Depression: Gender MattersPage 7 of 11

5. Sex Bias in the Diagnosis of Depression

Most clinicians believe that we are treating our male and female clients with equal understanding, care, and concern. But sex bias can influence whether we recognize depression in men, how supportive we are when we recognize it, and how we treat depressed men once they are properly diagnosed.

Sex bias can be defined as “a systematic deviation from an expected value that is associated with the sex of the individual” (Hartung and Widiger, 1998). Some have suggested that deviations from expected values “reflect society’s sexism” (Kaplan, 1983) or a “deeply entrenched sexism in the American Psychiatric Association” (Caplan, 1995). Although this kind of sexism may exist, Hartung and Widiger (1998) point out that sex bias can also result from well-intentioned, conscientious efforts to provide accurate estimates of differential sex prevalence rates.

The fact that there are differences in prevalence rates between males and females is not to suggest that bias is always present. There are substantial differences in ratios between many mental disorders (Nolen-Hoeksema, 1995). For example, there appear to be male-female genetic and hormonal differences that contribute to the higher rate of rapid cycling in bipolar disorder in women (Leibenluft, 1996) and various interacting bio-psycho-social factors that result in a substantial preponderance of boys with conduct disorder (Eme and Kavanaugh, 1995).

The larger numbers of disorders more common in boys (17) compared to the number more common in girls (3) may be an instance of sex bias (Hartung and Wittiger, 1998). It may be that boys are referred for treatment and hence diagnosed more often than girls because they are exhibiting behavior that is more troublesome to parents or teachers than because they have more mental health problems (Goodman et al., 1997).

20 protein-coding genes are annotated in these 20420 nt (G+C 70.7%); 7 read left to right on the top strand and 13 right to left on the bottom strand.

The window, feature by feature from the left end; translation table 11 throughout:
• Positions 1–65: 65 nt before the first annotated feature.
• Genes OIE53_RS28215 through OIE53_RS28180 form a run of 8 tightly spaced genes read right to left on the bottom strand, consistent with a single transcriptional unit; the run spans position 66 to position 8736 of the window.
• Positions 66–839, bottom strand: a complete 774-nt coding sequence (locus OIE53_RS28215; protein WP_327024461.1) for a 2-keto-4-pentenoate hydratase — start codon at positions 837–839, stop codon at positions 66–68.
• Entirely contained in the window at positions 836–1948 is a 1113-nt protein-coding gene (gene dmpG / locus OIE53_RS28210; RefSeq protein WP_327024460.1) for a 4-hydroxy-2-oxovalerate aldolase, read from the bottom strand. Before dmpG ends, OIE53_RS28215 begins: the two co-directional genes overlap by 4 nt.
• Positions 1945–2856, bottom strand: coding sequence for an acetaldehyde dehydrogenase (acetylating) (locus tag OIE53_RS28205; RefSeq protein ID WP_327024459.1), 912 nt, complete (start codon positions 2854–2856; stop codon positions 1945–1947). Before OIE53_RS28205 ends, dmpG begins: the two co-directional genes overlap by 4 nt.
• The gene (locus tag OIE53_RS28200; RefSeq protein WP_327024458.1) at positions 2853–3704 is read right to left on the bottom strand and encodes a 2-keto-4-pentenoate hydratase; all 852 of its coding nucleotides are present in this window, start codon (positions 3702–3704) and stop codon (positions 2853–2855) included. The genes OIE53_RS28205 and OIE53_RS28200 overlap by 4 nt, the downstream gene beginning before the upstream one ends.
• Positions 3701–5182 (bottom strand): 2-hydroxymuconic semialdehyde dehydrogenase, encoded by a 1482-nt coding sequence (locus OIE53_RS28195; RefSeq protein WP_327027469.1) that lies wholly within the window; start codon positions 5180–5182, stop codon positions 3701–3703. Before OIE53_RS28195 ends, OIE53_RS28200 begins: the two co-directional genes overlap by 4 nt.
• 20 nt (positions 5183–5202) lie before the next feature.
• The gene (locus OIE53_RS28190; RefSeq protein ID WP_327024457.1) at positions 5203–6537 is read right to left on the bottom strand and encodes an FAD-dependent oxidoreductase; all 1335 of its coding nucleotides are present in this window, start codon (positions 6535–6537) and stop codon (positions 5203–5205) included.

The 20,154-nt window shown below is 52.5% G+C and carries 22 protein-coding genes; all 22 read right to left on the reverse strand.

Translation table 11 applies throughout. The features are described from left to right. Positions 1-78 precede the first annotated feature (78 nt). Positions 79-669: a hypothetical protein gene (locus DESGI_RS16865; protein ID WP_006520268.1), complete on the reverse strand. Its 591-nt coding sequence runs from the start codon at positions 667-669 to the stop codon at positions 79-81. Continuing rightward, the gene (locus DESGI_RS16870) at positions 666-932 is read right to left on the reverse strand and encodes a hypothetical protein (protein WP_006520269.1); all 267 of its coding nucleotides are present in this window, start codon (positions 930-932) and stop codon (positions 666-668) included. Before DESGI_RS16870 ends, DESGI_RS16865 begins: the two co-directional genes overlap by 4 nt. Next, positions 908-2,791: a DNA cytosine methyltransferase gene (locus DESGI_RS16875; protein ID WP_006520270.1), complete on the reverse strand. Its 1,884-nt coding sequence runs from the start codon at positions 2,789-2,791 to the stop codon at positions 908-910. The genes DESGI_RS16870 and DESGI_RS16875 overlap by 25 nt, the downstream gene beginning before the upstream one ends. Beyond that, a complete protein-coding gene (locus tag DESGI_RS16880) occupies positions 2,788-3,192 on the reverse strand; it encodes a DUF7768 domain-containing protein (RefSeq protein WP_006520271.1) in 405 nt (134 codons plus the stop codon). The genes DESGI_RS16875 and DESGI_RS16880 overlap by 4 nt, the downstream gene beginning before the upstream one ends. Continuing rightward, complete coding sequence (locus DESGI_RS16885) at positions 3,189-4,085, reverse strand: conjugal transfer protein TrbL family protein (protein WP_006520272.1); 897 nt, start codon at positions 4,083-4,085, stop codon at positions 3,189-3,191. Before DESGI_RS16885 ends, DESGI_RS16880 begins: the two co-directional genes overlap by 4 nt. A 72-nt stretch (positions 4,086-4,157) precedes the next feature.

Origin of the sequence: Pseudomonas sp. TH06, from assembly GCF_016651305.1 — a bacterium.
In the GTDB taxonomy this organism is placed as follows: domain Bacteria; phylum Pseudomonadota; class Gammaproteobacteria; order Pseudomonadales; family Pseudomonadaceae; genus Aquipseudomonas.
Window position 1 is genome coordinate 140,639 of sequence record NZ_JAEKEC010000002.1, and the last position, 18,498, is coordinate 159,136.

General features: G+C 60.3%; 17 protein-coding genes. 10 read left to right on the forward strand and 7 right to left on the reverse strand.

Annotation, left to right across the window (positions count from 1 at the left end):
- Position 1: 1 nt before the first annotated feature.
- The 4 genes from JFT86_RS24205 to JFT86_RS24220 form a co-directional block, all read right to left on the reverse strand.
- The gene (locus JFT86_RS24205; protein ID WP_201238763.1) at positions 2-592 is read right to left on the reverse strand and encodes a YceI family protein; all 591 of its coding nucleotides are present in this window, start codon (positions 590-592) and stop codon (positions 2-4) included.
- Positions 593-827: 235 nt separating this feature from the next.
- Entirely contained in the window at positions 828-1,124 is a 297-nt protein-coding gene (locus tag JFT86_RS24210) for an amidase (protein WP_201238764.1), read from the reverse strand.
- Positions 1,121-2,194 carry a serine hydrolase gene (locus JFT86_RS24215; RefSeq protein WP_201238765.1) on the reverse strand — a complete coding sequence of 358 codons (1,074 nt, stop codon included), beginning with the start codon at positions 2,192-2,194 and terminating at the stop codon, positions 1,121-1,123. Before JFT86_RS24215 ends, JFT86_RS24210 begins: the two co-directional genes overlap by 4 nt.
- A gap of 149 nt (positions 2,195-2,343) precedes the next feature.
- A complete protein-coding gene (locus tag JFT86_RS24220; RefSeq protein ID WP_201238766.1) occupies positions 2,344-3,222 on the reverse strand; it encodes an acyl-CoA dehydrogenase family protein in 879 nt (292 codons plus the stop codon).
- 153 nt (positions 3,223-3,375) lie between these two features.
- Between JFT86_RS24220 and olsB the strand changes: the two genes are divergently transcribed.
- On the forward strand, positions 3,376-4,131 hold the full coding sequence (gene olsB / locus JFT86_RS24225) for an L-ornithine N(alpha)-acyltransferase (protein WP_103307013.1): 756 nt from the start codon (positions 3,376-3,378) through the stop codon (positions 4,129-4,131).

This kind of sex bias may express itself in adulthood in a different way. The source for the initiation of treatment in adulthood is more likely to be the identified patient. Since women are more likely to initiate treatment for mental disorders than men (Möller-Leimkühler, 2002), this may account for a degree of the gender discrepancy seen in clinical settings (Good and Wood, 1995). This may be particularly important in understanding gender and depression (Möller-Leimkühler, 2002).

The diagnostic criteria for major depression found in the DSM-IV-TR (American Psychiatric Association, 1994) include symptoms that represent a feminine-gendered pattern (as defined in mainstream Western culture) of the disorder (Kilmartin, 2005). A number of clinical researchers (Diamond, 2004; Lynch and Kilmartin, 1999; Real, 1997) suggest that women often “act in” as a result of gender-role conditioning that emphasizes both the expression of feelings and focus on internal judgments of their own inadequacies. Men, on the other hand, are conditioned to “act out,” and thus men’s depression is more likely to be expressed through chronic anger, self-destructiveness, drug use, gambling, womanizing and workaholism (Rutz, 1999). Underlying these behaviors are experiences of loss and persistent feelings of hopelessness, helplessness, and worthlessness, the hallmarks of depression (Kilmartin, 2005).

The “acting-out” depressive pattern is labeled “masculine (a psychological term) rather than “male” (a biological term) because many men are conventionally depressed and many women evidence a masculine style of depression. But because the cultural pressure to conform to gender expectations is so strong, most sufferers of masculine depression are males (Kilmartin, 2005). Cultural conditioning defines masculinity as anti-femininity (Brannon, 1985). For instance, if females cry, males are conditioned that crying is not masculine. From an early age boys learn to avoid any behaviors that are viewed as feminine because they can lead to social punishment. Thus we see that, because women are conditioned to “act in” when they are feeling depressed (cry, worry, ruminate) men are encouraged to do the opposite (remain stoic, disconnect from feelings, and convert vulnerable feelings into anger).

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